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Sierra Leone News: IFRC’s Ebola money not missing – ACC

On 27 March 2019, the Anti-Corruption Commission (ACC) released a statement indicating the $2 million USD financial loss, reported by Auditors Price Waterhouse Coopers (PWC) on behalf of International Federation of Red Cross (IFRC), is speculative and unsubstantiated since there is no evidence of fraud. According to the ACC their investigation of documents included the audit report of PWC, statements taken from persons of interest including officials of the Bank of Sierra Leone (BSL), the First Bank of Nigeria (SL) Limited (FBN), and the Sierra Leone Red Cross Society. Apparently, the ACC also sought clarifications from the IFRC. According to the ACC $21 million ($25,155,552 USD) was remitted by IFRC to the SLRCS through the First Bank of Nigeria (FBN). However, contrary to the PWC report, which claimed that some transactions were initiated by FBN without any proper authority to do so, this was not corroborated by ACC investigations. “We were able to establish that all transactions pertaining to funds in respect of the Ebola scourge were each initiated by IFRC Foreign Finance Delegates sent to Sierra Leone by IFRC,” the ACC press release stated. The ACC added the assertion made by IFRC on standardized exchange rates, verified and confirmed Bank of Sierra Leone regulations stipulate that commercial banks are free to set their own foreign exchange rates based on the market forces of demand and supply; and also have the latitude to negotiate exchange rates with their customers on a case-by-case basis (otherwise known as “floating rates”). Without seeking any clarification from the BSL, and though they banked with FBN, the PWC auditors proceeded to erroneously use the BSL and Standard Chartered Bank daily average rates culled from online sources as benchmarks to quantify the extent of their loss; which they believe, arose from foreign exchange manipulation, in the area of $2 million USD. Six foreign exchange transactions were inaccurately reported by FBN to the Bank of Sierra Leone, the ACC said, which according to the Banking Act 2011, warrants a cumulative penal fine of over Le4 billion on the Bank; but lax banking supervision made the BSL not to detect or even take any action at all for over three years. “We have therefore opened Investigations into why the Bank of Sierra Leone failed to identify and penalize this anomaly though they had all the records. We believe, with cogent proof, that forex under-reporting or non-reporting by commercial banks is a tool for economic sabotage within the banking sector that is systemic and is being done with the connivance and acquiescence of the BSL banking supervisors,” the ACC stated. According to the Commission, the perceived fraudulent forex negotiations should fall wholly on the IFRC’s Foreign Finance Delegates who authorized all the transactions. “The Commission believes that the financial delegates of the IFRC are very crucial to the investigation based on their dealings with FBN; however, all, but one, had been laid off by the IFRC and none is within Sierra Leone to assist us with the investigation,” the press release stated.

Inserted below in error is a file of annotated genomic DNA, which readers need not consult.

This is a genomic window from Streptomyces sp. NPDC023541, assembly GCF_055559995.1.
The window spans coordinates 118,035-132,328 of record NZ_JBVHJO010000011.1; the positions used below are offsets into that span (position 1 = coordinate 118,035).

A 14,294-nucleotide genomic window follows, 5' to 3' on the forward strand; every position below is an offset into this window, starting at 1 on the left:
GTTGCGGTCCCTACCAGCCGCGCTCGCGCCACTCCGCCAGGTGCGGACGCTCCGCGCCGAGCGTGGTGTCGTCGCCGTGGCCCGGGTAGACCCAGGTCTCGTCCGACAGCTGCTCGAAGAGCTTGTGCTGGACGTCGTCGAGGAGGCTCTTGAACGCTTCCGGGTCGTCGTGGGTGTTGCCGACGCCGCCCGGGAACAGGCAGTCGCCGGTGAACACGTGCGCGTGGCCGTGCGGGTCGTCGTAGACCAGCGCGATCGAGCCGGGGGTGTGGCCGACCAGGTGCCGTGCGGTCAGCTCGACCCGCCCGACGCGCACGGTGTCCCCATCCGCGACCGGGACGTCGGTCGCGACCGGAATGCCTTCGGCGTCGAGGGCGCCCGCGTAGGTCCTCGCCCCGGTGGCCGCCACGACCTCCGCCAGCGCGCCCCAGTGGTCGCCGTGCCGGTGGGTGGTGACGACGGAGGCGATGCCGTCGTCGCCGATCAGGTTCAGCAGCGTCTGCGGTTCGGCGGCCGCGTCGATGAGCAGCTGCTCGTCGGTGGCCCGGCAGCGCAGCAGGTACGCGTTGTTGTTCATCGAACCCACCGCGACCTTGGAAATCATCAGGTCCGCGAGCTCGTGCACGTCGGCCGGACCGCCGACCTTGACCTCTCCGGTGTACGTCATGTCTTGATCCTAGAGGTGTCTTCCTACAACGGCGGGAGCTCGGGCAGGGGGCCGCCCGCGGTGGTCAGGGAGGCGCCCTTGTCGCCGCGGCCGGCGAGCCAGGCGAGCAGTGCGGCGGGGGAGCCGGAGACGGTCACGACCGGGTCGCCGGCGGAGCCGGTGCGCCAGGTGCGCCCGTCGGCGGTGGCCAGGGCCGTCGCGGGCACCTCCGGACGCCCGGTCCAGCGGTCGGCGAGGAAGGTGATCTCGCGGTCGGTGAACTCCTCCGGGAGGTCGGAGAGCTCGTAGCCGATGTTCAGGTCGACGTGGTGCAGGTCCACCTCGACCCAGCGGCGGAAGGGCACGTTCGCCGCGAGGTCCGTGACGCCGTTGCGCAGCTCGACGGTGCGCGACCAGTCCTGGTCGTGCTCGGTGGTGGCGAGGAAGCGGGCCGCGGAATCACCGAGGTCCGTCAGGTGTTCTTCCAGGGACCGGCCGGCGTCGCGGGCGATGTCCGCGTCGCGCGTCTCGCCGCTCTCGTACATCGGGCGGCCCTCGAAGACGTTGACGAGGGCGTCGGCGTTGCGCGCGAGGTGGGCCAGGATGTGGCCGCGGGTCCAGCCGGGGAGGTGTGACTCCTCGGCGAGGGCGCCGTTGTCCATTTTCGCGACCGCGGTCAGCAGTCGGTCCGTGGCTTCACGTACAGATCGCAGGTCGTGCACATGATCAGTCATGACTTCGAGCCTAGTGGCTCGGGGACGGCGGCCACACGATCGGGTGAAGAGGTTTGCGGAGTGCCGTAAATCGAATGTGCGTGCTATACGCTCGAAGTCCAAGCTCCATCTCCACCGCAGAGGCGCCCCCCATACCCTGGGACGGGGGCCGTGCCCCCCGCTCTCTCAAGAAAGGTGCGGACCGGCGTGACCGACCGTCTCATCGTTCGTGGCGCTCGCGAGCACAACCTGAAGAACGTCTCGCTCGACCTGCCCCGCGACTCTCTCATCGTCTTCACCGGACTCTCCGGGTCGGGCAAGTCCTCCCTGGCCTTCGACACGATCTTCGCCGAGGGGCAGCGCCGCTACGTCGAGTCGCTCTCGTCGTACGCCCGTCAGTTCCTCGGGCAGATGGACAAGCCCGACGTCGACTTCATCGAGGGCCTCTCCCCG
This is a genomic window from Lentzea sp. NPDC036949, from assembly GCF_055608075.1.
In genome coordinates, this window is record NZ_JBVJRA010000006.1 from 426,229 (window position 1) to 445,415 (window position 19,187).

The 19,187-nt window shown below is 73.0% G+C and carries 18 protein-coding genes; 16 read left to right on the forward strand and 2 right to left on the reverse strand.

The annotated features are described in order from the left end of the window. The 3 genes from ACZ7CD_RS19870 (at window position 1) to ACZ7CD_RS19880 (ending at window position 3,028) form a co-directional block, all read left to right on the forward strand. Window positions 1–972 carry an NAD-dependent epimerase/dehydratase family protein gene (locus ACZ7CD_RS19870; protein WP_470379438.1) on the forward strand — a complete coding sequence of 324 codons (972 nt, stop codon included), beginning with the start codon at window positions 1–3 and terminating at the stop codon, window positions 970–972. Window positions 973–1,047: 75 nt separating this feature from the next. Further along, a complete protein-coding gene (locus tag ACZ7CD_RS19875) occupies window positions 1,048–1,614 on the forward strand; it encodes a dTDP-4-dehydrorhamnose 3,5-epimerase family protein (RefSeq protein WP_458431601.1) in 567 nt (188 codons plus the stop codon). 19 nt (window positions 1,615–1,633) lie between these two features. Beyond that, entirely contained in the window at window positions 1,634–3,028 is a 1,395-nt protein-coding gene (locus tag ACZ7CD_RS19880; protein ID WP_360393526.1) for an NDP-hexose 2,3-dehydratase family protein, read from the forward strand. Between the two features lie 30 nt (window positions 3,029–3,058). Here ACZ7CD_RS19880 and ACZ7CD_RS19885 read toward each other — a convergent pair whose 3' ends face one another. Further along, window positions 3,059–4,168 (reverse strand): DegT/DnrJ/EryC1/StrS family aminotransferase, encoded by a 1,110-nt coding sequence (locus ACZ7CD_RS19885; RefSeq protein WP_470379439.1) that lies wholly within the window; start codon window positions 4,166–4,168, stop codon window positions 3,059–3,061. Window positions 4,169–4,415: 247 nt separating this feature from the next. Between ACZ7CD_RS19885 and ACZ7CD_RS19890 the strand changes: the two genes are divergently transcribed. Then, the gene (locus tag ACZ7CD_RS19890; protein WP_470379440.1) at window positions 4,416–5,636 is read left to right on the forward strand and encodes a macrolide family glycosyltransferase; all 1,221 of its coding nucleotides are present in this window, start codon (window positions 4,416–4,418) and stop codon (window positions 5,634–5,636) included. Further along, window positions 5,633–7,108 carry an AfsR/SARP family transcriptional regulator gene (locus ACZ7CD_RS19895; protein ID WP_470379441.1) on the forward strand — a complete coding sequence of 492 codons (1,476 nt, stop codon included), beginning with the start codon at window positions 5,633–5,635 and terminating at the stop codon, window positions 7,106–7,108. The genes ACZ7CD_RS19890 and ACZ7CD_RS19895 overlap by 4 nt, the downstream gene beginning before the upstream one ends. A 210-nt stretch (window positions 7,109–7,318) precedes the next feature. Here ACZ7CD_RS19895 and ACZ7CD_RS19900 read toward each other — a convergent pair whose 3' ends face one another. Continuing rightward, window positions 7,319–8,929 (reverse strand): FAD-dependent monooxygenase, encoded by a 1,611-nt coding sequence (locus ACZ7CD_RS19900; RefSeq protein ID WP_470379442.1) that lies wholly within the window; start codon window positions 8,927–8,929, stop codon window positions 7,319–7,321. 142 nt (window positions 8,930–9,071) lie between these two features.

SV/27/3/19

By Sylvia Villa

Thursday March 29, 2019.

 

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